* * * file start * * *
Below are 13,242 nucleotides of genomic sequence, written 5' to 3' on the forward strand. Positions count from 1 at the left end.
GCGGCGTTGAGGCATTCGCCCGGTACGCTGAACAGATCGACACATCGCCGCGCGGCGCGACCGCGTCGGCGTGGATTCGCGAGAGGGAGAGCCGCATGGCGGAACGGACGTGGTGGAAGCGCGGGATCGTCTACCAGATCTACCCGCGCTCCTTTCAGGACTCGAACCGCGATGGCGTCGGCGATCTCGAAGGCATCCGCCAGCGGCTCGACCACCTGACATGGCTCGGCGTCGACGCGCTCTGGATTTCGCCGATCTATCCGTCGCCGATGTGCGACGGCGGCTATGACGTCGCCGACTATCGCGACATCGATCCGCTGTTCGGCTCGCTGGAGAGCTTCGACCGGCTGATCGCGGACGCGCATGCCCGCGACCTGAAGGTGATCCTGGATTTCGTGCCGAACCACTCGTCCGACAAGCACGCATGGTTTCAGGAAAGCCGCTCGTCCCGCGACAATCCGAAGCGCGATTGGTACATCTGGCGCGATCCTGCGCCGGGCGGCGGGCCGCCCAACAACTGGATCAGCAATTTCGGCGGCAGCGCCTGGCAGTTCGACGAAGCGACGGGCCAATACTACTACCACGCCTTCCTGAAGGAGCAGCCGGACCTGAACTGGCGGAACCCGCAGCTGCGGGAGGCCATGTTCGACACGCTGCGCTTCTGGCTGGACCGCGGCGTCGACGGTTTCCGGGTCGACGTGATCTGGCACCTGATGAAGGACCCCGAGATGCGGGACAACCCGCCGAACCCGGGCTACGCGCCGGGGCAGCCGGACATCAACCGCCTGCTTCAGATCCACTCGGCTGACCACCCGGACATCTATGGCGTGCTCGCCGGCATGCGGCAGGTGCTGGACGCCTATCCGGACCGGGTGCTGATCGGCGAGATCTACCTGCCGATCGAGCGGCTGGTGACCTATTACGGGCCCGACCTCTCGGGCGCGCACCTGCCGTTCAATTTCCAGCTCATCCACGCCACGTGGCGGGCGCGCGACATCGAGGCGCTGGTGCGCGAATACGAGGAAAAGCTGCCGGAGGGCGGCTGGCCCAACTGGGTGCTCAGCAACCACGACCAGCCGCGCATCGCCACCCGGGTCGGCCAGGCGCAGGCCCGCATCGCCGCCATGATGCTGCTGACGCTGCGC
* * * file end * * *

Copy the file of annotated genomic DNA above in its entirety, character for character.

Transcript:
Below are 13,242 nucleotides of genomic sequence, written 5' to 3' on the forward strand. Positions count from 1 at the left end.
GCGGCGTTGAGGCATTCGCCCGGTACGCTGAACAGATCGACACATCGCCGCGCGGCGCGACCGCGTCGGCGTGGATTCGCGAGAGGGAGAGCCGCATGGCGGAACGGACGTGGTGGAAGCGCGGGATCGTCTACCAGATCTACCCGCGCTCCTTTCAGGACTCGAACCGCGATGGCGTCGGCGATCTCGAAGGCATCCGCCAGCGGCTCGACCACCTGACATGGCTCGGCGTCGACGCGCTCTGGATTTCGCCGATCTATCCGTCGCCGATGTGCGACGGCGGCTATGACGTCGCCGACTATCGCGACATCGATCCGCTGTTCGGCTCGCTGGAGAGCTTCGACCGGCTGATCGCGGACGCGCATGCCCGCGACCTGAAGGTGATCCTGGATTTCGTGCCGAACCACTCGTCCGACAAGCACGCATGGTTTCAGGAAAGCCGCTCGTCCCGCGACAATCCGAAGCGCGATTGGTACATCTGGCGCGATCCTGCGCCGGGCGGCGGGCCGCCCAACAACTGGATCAGCAATTTCGGCGGCAGCGCCTGGCAGTTCGACGAAGCGACGGGCCAATACTACTACCACGCCTTCCTGAAGGAGCAGCCGGACCTGAACTGGCGGAACCCGCAGCTGCGGGAGGCCATGTTCGACACGCTGCGCTTCTGGCTGGACCGCGGCGTCGACGGTTTCCGGGTCGACGTGATCTGGCACCTGATGAAGGACCCCGAGATGCGGGACAACCCGCCGAACCCGGGCTACGCGCCGGGGCAGCCGGACATCAACCGCCTGCTTCAGATCCACTCGGCTGACCACCCGGACATCTATGGCGTGCTCGCCGGCATGCGGCAGGTGCTGGACGCCTATCCGGACCGGGTGCTGATCGGCGAGATCTACCTGCCGATCGAGCGGCTGGTGACCTATTACGGGCCCGACCTCTCGGGCGCGCACCTGCCGTTCAATTTCCAGCTCATCCACGCCACGTGGCGGGCGCGCGACATCGAGGCGCTGGTGCGCGAATACGAGGAAAAGCTGCCGGAGGGCGGCTGGCCCAACTGGGTGCTCAGCAACCACGACCAGCCGCGCATCGCCACCCGGGTCGGCCAGGCGCAGGCCCGCATCGCCGCCATGATGCTGCTGACGCTGCGC